Russia vows its own war on terror

Echoing Bush, Putin poised to strike against threats in foreign lands

Dispute on raid is growing

October 29, 2002|By Douglas Birch | Douglas Birch,SUN FOREIGN STAFF

MOSCOW - President Vladimir V. Putin said yesterday that he is granting the Russian military expanded powers to fight terrorism and is prepared to follow in the footsteps of the United States by striking at threats beyond its borders.

Putin's remarks to his Cabinet came as Russians soberly reassessed the raid led by counterterrorism troops Saturday to free hundreds of hostages held by Chechen guerrillas in a Moscow theater. Officials acknowledged that all but one of the 117 hostages killed in the raid died from the effects of a debilitating gas pumped into the theater.

Authorities have declined to identify the gas, withholding the information even from doctors treating freed hostages.

Putin ignored the controversy over the gas, instead warning of what he described as the escalating threat of global terrorism.

"International terrorism is becoming more impudent, acting more cruelly," Putin said at a televised Cabinet meeting. "Here and there around the world, threats from terrorists of the use of means comparable to weapons of mass destruction are heard.

"If anyone even tries to use such means in relation to our country, Russia will answer with measures adequate to the threat to the Russian Federation - in all places where the terrorists, the organizers of these crimes, or their ideological or financial sponsors are located. I emphasize: wherever they may be."

The Kremlin has already threatened to expand the war against rebels in Chechnya, which is part of Russia, into the independent nation of Georgia. Georgia's Pankisi Valley has in the past been used by several hundred Chechen fighters as a base. American officials say fighters linked to al-Qaida have also operated in the valley.

The Kremlin's militant mood yesterday ended any hopes that the hostage crisis might lead officials to reconsider their policy of seeking to wipe out Chechen rebels. In the second conflict in Chechnya in a decade, Russia's 3-year-old war in Chechnya has claimed about 80,000 lives, including those of 4,500 Russians.

Many Russians seemed yesterday to accept the Kremlin's decision to use a gas to incapacitate the guerrillas in the theater, where more than 750 hostages were held for three days. But criticism of the government's failure to provide critical medical treatment to the hostages was growing. And there was anger that authorities declined to identity the gas, making it hard for doctors to treat the victims.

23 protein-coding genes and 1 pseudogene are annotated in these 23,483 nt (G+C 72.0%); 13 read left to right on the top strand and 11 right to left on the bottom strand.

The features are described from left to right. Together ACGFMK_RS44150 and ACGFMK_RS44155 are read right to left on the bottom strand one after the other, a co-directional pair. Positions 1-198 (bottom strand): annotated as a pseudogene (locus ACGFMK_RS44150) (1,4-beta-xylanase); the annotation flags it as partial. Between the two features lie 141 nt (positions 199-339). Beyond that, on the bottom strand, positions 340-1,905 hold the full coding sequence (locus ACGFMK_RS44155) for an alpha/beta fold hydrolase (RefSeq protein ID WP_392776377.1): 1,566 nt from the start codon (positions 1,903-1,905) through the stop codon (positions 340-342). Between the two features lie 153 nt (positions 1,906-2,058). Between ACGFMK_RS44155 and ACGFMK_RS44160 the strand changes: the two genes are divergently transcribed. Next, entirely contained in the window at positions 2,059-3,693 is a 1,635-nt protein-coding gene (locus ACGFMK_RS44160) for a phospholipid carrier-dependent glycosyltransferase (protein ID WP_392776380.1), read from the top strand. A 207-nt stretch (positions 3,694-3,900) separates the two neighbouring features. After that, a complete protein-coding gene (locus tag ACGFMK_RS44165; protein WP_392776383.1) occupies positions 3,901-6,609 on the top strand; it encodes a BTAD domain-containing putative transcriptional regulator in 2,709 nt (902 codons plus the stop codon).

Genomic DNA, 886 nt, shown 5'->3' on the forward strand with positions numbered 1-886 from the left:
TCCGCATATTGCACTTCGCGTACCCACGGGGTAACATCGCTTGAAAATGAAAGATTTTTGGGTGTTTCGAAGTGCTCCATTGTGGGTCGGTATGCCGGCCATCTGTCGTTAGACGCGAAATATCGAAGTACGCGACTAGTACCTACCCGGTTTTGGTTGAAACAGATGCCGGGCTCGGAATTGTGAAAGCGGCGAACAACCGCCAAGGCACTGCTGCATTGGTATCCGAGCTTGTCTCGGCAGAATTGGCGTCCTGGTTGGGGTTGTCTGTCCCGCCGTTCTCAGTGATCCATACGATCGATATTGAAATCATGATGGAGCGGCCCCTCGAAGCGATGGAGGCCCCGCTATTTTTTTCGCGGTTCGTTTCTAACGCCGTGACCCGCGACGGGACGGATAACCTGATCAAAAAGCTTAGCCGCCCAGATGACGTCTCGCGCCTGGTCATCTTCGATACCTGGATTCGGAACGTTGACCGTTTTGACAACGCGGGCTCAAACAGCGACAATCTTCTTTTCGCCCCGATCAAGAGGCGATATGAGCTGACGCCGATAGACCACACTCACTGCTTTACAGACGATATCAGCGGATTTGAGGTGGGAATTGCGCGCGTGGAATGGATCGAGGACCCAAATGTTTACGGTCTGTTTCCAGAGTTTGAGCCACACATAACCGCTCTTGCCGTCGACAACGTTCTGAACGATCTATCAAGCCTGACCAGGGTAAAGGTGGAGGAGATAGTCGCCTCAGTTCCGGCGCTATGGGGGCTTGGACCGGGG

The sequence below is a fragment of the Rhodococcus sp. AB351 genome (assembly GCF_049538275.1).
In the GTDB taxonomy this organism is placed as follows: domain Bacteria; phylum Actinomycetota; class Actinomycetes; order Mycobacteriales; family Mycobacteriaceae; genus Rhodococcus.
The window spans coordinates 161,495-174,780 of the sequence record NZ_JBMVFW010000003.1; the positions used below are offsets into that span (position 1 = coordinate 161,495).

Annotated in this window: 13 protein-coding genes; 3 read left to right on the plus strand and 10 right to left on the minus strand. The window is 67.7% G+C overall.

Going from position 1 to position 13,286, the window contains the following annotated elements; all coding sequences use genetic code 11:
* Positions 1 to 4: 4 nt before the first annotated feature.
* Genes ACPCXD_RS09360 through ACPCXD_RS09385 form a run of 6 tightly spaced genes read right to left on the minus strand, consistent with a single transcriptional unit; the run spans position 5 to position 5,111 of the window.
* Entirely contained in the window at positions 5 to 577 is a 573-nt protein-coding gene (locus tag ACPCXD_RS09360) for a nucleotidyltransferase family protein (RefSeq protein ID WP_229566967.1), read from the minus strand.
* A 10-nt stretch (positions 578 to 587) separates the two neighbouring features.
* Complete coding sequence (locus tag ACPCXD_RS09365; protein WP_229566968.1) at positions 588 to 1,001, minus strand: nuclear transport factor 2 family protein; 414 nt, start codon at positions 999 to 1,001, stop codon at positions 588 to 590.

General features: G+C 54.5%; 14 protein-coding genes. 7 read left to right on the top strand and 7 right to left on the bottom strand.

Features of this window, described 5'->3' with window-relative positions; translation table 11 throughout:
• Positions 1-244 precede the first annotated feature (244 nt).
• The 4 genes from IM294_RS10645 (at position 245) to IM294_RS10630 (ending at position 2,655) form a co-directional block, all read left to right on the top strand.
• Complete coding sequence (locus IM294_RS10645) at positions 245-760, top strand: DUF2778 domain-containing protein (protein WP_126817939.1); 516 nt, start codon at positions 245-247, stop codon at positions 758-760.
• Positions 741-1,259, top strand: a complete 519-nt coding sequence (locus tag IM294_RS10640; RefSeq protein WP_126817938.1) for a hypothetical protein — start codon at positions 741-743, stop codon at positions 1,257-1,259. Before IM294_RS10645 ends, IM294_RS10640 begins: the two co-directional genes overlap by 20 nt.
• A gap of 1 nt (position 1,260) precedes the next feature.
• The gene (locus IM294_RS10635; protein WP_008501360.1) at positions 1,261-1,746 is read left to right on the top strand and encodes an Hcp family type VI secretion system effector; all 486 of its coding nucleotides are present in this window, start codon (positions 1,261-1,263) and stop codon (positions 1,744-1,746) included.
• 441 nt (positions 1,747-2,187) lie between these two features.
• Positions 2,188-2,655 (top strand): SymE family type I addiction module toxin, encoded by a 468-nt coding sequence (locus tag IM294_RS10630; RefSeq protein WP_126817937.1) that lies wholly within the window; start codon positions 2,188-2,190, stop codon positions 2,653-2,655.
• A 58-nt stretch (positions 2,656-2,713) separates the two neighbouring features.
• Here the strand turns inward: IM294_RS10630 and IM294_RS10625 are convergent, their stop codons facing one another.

"I am afraid that military toxicologists will have the deaths of hostages on their consciences," Lev Fyodorov, an expert on chemical warfare, told the newspaper Moscow Komsomolets. "Before hostages were evacuated from the center, rescuers should have injected everyone with an antidote."

The newspaper Komsomolskaya Pravda reported that the decision to use a chemical agent to knock out the terrorists was made Thursday, when the Federal Security Service decided the captors would never surrender. The FSB decided to use a gas nicknamed Kolokol-1, or Bell One.

"This heavy gas spreads quickly," the paper reported. "It influences people within one to three seconds, cutting off their consciousness for the period from two up to six hours, depending on people's state of health. For people with bad cardiovascular systems and for those with high vomiting reflexes, a lethal outcome is possible."

Dr. Viktor Fominykh, chief physician at the presidential medical center in Moscow, denied that "war gases" were used to end the crisis. "The gas that the crack unit used in that special operation has a general narcotic effect and is used during major surgeries," he told ITAR-TASS. But he did not identify it further.

"Judging by its effect, it could not have been any of the gases used in medical practice," Dr. Alexander Krylov, an anesthesiologist told Russian reporters. "Neither nitrous oxide nor chloroform can produce quick effects when dispersed in big premises."

Dr. Roger A. Johns, chairman of anesthesiology and critical care medicine at Johns Hopkins Hospital, said he had never heard of the agent named by the newspaper. But he said the gas' rapid effect on the hostages could be consistent with the use of a regular general anesthetic in high enough concentrations.

Without skilled medical personnel at the scene to provide the kind of life support routinely present in operating rooms, it "could have devastating effects," Johns said.

"In the absence of someone there providing support, providing ventilation, these agents, if breathed in ... can depress the cardiovascular system. They can cause the airway to obstruct, making it difficult to provide oxygen to the brain and other organs," he said.

Dehydration from a lack of food and water would have made the hostages more vulnerable, he said. An anesthetic "would dilate the blood vessels and decrease the force of the contraction of the heart, and in the absence of the usual volume [of blood because of dehydration], it may lead to cardiovascular collapse."

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